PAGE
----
Event

Enduring Time: Jackie Sumell’s The Solitary Gardens

  • Thu 16 Jan 20

    13:00 - 14:00

  • Colchester Campus

    5.300A

  • Event speaker

    Professor Lisa Baraitser

  • Event type

    Lectures, talks and seminars
    Sociology

  • Event organiser

    Sociology, Department of

  • Contact details

    Professor Mike Roper

Join the Department of Sociology for an insightful open seminar with Professor Lisa Baraitser.

Lisa Baraitser is Professor of Psychosocial Theory in the Department of Psychosocial Studies, Birkbeck, University of London. She is the author of Maternal Encounters: The Ethics of Interruption (Routledge, 2009) and Enduring Time (Bloomsbury, 2017). She is the recipient of a collaborative award from the Wellcome Trust (with Laura Salisbury) for ‘Waiting Times’, a five year interdisciplinary research project on temporality and care in health contexts.

In this event, Professor Baraitser will draw out a notion of care as a practice of ‘knowing’ that attempts to preserve the truth of the endurance of human suffering even as one seeks to alleviate it. Care, understood in this way, has to do with deciding to know, and continuing to know about unbearable ways that time is lived and endured. Solitary confinement is one such time. Professor Baraitser will discuss The Solitary Gardens, an ongoing social art project developed by the artist Jackie Sumell, that extends her earlier 12-year-long collaboration with the political prisoner, Herman Wallace who was kept in solitary confinement in a US prison for 42 years.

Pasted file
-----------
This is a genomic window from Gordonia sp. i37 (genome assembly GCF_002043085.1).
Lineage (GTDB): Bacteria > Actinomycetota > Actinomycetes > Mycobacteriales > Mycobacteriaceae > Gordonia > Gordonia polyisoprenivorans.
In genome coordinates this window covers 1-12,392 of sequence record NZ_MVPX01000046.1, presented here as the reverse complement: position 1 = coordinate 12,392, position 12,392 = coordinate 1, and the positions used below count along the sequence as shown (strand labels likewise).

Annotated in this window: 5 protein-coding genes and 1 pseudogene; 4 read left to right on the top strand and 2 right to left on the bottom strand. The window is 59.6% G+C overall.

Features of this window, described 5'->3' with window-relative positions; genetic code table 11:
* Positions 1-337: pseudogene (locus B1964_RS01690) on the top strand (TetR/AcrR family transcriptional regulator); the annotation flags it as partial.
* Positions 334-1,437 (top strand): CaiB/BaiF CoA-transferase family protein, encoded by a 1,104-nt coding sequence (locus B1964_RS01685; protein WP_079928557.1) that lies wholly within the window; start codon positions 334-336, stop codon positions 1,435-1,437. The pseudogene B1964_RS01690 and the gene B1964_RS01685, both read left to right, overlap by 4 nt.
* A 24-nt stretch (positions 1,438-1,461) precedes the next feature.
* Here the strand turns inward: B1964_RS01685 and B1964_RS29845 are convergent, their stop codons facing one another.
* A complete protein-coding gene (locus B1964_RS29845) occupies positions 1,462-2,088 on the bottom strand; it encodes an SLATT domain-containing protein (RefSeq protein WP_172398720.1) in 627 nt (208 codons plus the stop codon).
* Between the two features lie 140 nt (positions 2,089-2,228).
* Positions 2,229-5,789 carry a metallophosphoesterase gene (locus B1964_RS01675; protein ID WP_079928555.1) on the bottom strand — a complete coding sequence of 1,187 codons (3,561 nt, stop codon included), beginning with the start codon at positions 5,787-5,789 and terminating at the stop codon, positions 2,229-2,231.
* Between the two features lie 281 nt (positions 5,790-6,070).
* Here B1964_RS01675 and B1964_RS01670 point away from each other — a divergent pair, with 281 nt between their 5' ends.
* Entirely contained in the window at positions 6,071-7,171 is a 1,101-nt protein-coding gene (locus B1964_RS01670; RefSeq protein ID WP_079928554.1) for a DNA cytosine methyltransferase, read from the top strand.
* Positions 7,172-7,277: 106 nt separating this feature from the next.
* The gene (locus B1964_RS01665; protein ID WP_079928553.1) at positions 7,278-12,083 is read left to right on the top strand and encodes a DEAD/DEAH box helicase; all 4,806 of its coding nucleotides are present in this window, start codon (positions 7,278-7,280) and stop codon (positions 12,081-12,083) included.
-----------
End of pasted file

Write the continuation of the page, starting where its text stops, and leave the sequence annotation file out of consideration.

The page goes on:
The Solitary Gardens aims to abolish prisons ‘one garden at a time’, turning plots the size of solitary confinement cells into garden beds that are designed, planted and tended by prisoners serving their sentences in isolation through ‘proxies’ on the outside. Drawing on work on temporality and care that she develops in her recent monograph Enduring Time, Professor Baraitser suggest that this project proposes that practices of enduring knowing about suffering without end, are the kinds of practices that may have a chance of bringing this form of suffering eventually to an end.

This seminar is part of an open seminar series, hosted by the Department of Sociology.

 

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